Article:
Low Threshold Game Development for Design Thinking
Abstract: Game development curriculum is commonly used as a way to teach STEM concepts. The challenge is that often there is more emphasis on the programmatic aspects of game design as on the design and humanities aspects. It seems to be backwards at times - where the goal is more about making good programmers than good game designers. In addition, there is the aspect of access. While some game development platforms such as Scratch democratizes access, the question shifts to one of lowering the threshold to the point where any instructor can include game development into their curriculum. Shifting towards a design-based curriculum for game creation allows students to work in the domain of a designer, implementing process-based strategies. These skills can be in turn used to tackle a variety of “sticky problems”. A design based game curriculum allows students to work inside the domain of designer through a media that they are intimately familiar with. Leveraging this experience in game playing encourages students to think critically about the games they play, and the ways that creative problem solving can be used to create a game that is fun to play.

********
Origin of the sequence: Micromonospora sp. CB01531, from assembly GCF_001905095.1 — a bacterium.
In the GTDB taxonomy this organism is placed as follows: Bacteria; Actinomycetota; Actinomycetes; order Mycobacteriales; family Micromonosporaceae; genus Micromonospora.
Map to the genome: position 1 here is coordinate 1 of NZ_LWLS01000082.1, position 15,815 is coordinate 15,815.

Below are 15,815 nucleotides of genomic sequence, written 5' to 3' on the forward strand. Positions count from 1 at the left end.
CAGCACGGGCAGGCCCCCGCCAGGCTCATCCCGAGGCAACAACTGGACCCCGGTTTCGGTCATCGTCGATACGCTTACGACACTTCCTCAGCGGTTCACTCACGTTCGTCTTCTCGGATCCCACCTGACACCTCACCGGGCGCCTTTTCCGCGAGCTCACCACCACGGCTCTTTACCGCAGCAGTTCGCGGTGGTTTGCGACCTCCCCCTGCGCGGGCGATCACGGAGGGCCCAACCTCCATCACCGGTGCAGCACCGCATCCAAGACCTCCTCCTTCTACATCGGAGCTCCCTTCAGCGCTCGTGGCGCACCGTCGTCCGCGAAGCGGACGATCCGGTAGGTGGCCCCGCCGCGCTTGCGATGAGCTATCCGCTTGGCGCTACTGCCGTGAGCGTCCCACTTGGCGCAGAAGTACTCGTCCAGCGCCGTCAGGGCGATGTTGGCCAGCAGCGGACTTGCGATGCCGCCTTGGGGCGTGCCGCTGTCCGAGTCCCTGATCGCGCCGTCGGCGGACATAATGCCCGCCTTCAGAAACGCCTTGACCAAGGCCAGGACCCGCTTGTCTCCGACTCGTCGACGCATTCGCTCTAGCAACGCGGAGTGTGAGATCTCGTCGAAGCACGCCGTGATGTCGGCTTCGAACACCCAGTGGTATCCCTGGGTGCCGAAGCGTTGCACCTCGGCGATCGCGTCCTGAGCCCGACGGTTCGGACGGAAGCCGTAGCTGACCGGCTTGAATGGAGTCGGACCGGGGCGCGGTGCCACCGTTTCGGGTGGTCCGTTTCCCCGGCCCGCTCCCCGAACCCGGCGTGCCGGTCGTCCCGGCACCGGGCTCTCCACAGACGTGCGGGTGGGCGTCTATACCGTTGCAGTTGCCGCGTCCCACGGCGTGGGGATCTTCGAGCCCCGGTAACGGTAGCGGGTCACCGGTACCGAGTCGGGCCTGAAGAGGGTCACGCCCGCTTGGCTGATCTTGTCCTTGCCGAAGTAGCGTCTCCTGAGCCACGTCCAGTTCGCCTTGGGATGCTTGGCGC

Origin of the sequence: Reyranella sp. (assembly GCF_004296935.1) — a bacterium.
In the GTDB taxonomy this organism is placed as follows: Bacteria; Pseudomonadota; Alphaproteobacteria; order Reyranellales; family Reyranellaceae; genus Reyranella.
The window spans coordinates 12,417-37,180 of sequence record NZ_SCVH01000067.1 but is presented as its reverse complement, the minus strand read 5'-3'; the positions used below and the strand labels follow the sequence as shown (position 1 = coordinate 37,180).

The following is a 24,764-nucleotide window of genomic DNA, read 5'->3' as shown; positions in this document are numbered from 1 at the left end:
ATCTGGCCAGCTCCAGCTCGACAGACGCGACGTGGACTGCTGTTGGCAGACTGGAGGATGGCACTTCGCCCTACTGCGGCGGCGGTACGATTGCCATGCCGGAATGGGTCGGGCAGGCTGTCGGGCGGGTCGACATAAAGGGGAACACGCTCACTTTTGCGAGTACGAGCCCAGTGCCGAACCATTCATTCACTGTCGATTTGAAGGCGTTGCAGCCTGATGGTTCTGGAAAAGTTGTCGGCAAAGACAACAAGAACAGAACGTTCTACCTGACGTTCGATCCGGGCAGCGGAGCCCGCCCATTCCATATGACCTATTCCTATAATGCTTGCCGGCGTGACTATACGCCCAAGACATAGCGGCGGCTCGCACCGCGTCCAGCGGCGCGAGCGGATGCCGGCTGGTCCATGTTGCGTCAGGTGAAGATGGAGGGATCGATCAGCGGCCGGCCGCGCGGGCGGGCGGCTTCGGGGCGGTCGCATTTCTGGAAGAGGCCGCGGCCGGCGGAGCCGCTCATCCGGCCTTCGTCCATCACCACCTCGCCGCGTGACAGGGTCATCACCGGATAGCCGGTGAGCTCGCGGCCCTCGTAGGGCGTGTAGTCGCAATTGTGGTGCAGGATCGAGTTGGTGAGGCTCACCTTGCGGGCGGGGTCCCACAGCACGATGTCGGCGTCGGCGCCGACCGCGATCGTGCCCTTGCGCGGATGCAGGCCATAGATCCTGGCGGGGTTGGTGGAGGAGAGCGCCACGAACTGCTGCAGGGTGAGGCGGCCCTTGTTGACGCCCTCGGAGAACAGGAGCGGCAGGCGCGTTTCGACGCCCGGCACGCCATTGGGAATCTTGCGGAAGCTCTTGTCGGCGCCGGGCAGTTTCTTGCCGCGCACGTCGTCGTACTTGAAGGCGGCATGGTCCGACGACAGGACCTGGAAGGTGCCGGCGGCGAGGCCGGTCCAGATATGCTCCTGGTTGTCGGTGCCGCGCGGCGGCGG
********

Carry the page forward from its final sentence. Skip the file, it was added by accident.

Presider: Julie Marsh